Post-pandemic I have definitely noticed a tangible shift in consciousness - we're realizing that neurotypical society is actually problematic for us and that it isn't going to go down without a fight so we neurodivergent humans are creating the changes we need ourselves because we already know that living-learning, and working in a more neurodivergent way actually benefits everyone, not just us. A good example is the education system and neurodivergent parenting/caregiving journeys. The vast majority of decisions that are made on behalf of and that will affect neurodivergent humans are still being made by neurotypical professionals. The future is neurodiverse and the simplest way to achieve a more neurodiverse future is to give neurodivergent humans more power. Realistic representation plays an integral part in this process. I believe that what is better for neurodivergent humans is actually better for neurotypical society too and the research backs this up. I am very excited about the impact that neurodiversity is going to have regarding the future of business - we are only just scratching the surface.
How has being Neurodivergent shaped the direction of your career?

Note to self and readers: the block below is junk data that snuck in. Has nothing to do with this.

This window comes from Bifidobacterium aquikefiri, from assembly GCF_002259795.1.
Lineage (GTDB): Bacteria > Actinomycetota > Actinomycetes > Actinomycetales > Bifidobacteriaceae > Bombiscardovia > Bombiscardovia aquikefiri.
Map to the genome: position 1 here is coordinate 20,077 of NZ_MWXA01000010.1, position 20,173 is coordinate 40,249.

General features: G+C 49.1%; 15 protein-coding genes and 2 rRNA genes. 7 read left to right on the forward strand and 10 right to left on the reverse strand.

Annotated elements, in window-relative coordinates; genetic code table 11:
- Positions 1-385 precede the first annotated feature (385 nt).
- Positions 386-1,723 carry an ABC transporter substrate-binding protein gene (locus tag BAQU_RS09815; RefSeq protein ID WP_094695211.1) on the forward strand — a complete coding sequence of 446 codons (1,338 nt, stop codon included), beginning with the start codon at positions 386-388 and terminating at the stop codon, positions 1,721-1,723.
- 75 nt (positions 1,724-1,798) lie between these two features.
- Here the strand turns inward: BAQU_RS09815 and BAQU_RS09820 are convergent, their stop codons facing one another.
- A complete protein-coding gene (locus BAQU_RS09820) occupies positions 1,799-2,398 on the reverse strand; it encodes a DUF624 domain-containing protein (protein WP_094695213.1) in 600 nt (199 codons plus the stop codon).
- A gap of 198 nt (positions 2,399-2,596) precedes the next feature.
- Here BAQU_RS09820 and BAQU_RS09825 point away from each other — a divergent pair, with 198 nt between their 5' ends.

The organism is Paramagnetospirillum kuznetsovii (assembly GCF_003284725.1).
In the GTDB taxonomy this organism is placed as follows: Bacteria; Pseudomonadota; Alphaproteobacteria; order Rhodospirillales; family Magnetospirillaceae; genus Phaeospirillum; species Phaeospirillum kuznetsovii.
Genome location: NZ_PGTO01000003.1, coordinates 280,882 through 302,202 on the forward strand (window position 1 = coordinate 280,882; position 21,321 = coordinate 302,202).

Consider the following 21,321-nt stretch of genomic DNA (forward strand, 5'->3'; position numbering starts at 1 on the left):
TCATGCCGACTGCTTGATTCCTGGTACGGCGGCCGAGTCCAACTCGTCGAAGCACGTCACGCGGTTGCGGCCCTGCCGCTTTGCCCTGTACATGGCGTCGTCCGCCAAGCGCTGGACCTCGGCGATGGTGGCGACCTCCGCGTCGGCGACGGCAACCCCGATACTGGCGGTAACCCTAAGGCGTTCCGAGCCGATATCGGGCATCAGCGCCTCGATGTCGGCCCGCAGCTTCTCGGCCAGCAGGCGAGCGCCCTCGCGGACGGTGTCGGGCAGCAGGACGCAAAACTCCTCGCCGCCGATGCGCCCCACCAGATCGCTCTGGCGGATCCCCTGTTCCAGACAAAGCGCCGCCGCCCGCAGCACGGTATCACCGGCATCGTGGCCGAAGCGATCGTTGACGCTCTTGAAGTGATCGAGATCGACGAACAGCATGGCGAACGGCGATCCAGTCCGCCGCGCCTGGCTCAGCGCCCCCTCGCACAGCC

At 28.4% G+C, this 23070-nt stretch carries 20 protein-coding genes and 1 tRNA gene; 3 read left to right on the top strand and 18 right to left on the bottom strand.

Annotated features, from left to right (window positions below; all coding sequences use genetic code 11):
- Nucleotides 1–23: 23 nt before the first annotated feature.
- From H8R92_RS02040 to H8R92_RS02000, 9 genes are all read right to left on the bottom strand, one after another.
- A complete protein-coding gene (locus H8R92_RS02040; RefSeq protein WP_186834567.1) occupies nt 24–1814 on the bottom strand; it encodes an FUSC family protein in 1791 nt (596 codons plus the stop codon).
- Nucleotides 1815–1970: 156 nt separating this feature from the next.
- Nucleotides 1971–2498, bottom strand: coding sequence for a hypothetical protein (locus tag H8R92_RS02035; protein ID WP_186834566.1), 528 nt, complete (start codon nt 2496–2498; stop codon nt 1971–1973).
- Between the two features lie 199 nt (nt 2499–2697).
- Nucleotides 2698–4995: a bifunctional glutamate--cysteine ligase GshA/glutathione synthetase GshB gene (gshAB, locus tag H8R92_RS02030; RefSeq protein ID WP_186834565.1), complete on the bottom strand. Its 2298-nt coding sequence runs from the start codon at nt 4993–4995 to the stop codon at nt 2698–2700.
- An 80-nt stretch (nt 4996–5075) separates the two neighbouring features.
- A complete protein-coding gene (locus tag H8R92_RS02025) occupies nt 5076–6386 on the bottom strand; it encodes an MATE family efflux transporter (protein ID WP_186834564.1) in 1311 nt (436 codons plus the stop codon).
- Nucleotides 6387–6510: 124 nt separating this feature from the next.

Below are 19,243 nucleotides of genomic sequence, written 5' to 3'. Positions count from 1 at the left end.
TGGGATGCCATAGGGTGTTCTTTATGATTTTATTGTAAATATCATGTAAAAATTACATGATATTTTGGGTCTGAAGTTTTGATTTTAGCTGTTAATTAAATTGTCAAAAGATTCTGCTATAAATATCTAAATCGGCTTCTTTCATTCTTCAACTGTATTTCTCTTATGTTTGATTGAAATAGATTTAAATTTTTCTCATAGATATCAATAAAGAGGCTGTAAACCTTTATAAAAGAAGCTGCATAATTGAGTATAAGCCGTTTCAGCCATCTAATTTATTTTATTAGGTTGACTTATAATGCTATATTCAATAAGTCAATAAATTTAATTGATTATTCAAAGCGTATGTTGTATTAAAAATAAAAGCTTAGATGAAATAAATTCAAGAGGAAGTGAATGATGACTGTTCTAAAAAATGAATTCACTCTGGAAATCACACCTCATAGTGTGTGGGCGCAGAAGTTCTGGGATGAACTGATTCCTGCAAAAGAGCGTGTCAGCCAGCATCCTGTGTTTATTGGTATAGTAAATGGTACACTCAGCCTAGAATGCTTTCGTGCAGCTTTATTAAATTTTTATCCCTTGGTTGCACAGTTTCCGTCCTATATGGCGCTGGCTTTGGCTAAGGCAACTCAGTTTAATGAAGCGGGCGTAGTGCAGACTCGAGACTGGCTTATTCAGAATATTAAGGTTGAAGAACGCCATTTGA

I am 50 this year - 2023 - I was diagnosed in 2021 so this is a relatively new journey for me and it definitely feels like everything finally makes sense. I have made so many mistakes that could have been understood had my neurodiversity been identified sooner. Now that I can identify my ADHD traits, autistic traits, and my dyscalculia I am afforded the gift of not only being able to understand my own brain but the ability to communicate what I might do differently and why that is to the people around me. This has been the biggest shift for me, developing self-awareness is the key point that I work on with clients and my 11-year-old who is autistic/ADHD/OCD. I am very open about my ND traits to normalize, increase awareness and break down stereotypes with the hope that the next-gen can better advocate for themselves & each other, and avoid that yucky guilt and shame.